Economic gardening is an economic development model that embraces the
fundamental idea that entrepreneurs drive economies. The model seeks to create
jobs by supporting existing companies in a community. The concept, pioneered in
1987 in Littleton, Colorado, when the state was in a recession, is an
alternative to traditional economic development practices. It initially was
based on research by MIT's David Birch, who suggested that most new jobs in any
local economy were produced by the community's small, local businesses. In
Littleton, city leaders observed that only 3 to 5 percent of all companies were "high growth" but determined that those "gazelles" were creating the great
majority of new jobs.
Economic gardening connects entrepreneurs to resources, encouraging the
development of essential infrastructure and providing entrepreneurs with needed
information. The Littleton economic gardening initiative provides local
entrepreneurs with access to competitive intelligence on markets, customers, and
competitors that is comparable to the resources customarily only available to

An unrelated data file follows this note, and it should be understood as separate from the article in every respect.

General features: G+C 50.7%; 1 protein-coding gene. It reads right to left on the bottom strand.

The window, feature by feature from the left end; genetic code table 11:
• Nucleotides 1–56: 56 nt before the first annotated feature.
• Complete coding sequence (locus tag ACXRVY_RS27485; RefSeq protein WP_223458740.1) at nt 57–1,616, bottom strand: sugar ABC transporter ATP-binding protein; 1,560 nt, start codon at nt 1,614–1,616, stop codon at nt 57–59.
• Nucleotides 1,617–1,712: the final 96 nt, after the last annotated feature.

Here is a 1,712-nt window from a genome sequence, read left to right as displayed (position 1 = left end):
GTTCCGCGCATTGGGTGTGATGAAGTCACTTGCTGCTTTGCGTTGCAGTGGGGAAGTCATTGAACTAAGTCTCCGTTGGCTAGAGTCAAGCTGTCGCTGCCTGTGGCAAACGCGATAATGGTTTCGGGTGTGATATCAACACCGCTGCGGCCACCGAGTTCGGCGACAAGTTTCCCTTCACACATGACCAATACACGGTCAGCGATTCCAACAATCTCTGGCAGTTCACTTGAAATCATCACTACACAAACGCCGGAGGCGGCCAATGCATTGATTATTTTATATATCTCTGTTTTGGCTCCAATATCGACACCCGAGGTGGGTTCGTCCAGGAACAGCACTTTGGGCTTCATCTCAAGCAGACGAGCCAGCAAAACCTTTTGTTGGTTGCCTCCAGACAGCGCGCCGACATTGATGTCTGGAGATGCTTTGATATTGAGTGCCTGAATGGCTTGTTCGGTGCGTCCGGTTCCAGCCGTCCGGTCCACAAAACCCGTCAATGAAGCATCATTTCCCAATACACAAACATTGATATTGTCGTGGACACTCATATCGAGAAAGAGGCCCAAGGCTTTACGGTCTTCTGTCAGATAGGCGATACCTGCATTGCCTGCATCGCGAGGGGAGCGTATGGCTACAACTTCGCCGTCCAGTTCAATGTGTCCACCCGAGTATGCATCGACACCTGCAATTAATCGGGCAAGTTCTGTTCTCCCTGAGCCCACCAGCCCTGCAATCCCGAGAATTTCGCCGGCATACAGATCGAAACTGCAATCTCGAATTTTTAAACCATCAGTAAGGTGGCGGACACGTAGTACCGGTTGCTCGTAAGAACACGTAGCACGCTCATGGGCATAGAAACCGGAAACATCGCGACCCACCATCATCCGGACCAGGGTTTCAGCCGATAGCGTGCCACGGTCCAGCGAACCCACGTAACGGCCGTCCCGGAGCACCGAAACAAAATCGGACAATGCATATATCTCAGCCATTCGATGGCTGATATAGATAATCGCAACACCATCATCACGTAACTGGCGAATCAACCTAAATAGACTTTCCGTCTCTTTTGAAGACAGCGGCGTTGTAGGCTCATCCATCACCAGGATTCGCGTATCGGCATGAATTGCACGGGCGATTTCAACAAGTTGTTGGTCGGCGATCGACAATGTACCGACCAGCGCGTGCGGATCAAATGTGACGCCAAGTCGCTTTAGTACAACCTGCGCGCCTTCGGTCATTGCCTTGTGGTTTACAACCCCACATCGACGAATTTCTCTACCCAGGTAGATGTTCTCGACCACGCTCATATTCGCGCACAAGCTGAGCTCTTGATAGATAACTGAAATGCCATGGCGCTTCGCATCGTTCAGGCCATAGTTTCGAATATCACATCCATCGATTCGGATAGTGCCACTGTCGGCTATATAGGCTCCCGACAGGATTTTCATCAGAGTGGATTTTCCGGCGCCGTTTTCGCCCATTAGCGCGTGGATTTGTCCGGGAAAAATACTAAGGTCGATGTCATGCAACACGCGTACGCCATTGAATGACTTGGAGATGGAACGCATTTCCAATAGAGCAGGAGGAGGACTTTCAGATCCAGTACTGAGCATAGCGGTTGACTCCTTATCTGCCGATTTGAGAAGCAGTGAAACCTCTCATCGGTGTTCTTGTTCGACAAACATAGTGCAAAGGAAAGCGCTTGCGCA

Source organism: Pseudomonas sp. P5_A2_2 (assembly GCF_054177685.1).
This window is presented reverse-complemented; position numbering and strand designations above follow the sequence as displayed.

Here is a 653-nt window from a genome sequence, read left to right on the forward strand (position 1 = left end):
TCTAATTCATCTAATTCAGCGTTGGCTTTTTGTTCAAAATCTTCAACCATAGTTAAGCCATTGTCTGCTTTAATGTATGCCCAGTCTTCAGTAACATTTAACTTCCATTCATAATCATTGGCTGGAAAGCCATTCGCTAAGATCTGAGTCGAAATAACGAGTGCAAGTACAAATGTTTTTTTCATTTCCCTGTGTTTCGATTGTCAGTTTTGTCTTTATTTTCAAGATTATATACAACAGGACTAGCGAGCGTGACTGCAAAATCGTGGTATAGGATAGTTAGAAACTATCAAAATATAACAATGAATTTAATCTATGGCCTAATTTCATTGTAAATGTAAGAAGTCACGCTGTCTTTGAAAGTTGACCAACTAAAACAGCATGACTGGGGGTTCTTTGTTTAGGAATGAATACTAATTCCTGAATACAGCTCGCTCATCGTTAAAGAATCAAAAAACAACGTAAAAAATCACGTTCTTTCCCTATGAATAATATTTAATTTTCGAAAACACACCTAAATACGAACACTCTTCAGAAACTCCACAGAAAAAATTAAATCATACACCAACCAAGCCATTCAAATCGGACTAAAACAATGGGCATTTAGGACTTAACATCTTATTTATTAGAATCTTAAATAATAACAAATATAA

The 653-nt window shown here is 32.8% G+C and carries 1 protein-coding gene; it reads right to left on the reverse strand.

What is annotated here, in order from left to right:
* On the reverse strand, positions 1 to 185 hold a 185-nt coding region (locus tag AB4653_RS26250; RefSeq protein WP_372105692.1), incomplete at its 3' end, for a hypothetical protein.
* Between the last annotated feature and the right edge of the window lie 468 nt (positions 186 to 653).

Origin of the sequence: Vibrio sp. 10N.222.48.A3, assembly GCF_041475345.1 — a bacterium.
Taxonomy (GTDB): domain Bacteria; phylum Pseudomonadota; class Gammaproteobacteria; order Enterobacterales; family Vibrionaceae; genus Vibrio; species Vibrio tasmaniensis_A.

large firms. Included in the market information category are database and data
mining resources, and geographic information systems.
Since 1989, Littleton (population 41,000), has added 15,000 jobs, with no
incentives. Although no formal studies of economic gardening's impact exist, it
is widely believed in Littleton that the concept has made an important
contribution to this result.
By the late 1990s, a number of communities (including Lake Elsinore, San
Bernardino, Chico, and San Luis Obispo in California; Santa Fe, New Mexico;
Lancaster County, Pennsylvania; Steamboat Springs, Colorado; the state of
Wyoming; and the North Down Borrough of Northern Ireland) were beginning to
investigate and experiment with economic gardening. Major states like California
regularly include economic gardening discussions in their state economic
development conferences, and cities including Oakland and Berkeley have small
pilot economic gardening projects under way.
The Edward Lowe Foundation is especially interested in the concept and is
supporting such programs that assist second-stage companies.